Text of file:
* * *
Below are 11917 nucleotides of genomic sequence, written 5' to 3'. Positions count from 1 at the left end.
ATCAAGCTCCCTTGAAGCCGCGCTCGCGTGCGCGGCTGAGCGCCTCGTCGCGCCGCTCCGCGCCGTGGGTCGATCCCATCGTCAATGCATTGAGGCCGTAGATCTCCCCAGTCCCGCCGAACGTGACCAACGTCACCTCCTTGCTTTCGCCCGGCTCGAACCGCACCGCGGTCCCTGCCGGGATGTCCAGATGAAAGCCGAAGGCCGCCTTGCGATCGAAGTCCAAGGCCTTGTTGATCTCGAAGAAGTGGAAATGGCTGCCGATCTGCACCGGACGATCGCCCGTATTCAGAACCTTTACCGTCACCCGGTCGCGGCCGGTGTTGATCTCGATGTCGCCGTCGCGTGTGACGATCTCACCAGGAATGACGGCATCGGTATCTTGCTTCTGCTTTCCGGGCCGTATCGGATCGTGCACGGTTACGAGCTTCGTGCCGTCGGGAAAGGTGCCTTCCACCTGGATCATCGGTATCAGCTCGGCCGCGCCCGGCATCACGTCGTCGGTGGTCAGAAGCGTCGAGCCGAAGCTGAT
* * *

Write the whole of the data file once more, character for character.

Below are 11917 nucleotides of genomic sequence, written 5' to 3'. Positions count from 1 at the left end.
ATCAAGCTCCCTTGAAGCCGCGCTCGCGTGCGCGGCTGAGCGCCTCGTCGCGCCGCTCCGCGCCGTGGGTCGATCCCATCGTCAATGCATTGAGGCCGTAGATCTCCCCAGTCCCGCCGAACGTGACCAACGTCACCTCCTTGCTTTCGCCCGGCTCGAACCGCACCGCGGTCCCTGCCGGGATGTCCAGATGAAAGCCGAAGGCCGCCTTGCGATCGAAGTCCAAGGCCTTGTTGATCTCGAAGAAGTGGAAATGGCTGCCGATCTGCACCGGACGATCGCCCGTATTCAGAACCTTTACCGTCACCCGGTCGCGGCCGGTGTTGATCTCGATGTCGCCGTCGCGTGTGACGATCTCACCAGGAATGACGGCATCGGTATCTTGCTTCTGCTTTCCGGGCCGTATCGGATCGTGCACGGTTACGAGCTTCGTGCCGTCGGGAAAGGTGCCTTCCACCTGGATCATCGGTATCAGCTCGGCCGCGCCCGGCATCACGTCGTCGGTGGTCAGAAGCGTCGAGCCGAAGCTGAT